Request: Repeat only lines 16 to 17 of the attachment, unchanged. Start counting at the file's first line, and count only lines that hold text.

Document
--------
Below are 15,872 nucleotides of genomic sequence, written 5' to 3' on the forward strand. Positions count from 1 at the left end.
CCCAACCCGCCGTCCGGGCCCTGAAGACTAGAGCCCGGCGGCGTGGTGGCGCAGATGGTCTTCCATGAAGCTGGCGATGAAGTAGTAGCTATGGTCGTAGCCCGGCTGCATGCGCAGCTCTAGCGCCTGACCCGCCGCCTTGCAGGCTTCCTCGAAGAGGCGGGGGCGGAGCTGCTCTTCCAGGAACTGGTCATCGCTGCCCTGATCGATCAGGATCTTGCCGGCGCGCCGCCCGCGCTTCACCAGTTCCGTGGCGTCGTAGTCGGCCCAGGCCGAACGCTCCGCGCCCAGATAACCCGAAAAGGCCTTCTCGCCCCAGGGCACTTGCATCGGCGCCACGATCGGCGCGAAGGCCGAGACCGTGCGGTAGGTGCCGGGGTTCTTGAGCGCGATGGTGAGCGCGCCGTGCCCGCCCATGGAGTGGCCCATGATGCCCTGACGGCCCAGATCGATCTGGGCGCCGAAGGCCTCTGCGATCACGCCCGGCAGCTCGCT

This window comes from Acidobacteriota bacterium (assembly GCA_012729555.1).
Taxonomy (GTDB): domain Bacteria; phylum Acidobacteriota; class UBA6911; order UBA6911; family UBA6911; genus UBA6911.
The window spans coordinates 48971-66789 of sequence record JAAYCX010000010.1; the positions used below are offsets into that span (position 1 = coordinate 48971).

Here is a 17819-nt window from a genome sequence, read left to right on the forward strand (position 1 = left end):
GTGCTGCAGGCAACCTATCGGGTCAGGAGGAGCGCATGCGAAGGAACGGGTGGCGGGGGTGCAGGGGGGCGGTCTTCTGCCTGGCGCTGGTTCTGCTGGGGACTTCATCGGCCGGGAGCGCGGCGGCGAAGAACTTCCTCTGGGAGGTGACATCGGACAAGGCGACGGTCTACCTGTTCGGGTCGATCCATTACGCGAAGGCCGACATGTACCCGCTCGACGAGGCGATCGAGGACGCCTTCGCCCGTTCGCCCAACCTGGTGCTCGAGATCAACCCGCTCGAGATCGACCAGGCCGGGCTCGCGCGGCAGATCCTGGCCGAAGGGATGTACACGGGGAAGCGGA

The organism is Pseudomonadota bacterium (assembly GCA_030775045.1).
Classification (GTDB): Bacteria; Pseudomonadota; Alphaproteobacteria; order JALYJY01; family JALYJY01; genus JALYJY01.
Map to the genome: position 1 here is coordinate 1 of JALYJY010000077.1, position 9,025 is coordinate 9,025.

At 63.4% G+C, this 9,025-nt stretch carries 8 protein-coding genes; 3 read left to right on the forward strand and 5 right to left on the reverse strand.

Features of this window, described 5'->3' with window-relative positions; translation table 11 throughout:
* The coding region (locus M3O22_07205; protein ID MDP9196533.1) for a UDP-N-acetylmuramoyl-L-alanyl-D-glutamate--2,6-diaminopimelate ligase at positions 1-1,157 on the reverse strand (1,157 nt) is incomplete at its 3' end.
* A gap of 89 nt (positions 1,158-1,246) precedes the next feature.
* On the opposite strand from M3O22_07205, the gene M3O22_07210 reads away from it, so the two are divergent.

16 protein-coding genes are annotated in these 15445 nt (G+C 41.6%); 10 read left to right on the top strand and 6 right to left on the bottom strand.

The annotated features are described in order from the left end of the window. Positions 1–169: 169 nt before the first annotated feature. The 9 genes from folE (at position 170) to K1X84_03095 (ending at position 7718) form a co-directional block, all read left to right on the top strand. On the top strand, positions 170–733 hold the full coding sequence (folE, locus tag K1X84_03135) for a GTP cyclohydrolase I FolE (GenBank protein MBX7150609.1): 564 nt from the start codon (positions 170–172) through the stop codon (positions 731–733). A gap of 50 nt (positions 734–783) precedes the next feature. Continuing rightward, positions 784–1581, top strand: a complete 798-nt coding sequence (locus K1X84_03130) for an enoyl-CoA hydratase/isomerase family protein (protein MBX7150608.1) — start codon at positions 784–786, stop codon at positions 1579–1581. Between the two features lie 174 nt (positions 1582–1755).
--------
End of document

16 protein-coding genes are annotated in these 15445 nt (G+C 41.6%); 10 read left to right on the top strand and 6 right to left on the bottom strand.

The annotated features are described in order from the left end of the window. Positions 1–169: 169 nt before the first annotated feature. The 9 genes from folE (at position 170) to K1X84_03095 (ending at position 7718) form a co-directional block, all read left to right on the top strand. On the top strand, positions 170–733 hold the full coding sequence (folE, locus tag K1X84_03135) for a GTP cyclohydrolase I FolE (GenBank protein MBX7150609.1): 564 nt from the start codon (positions 170–172) through the stop codon (positions 731–733). A gap of 50 nt (positions 734–783) precedes the next feature. Continuing rightward, positions 784–1581, top strand: a complete 798-nt coding sequence (locus K1X84_03130) for an enoyl-CoA hydratase/isomerase family protein (protein MBX7150608.1) — start codon at positions 784–786, stop codon at positions 1579–1581. Between the two features lie 174 nt (positions 1582–1755).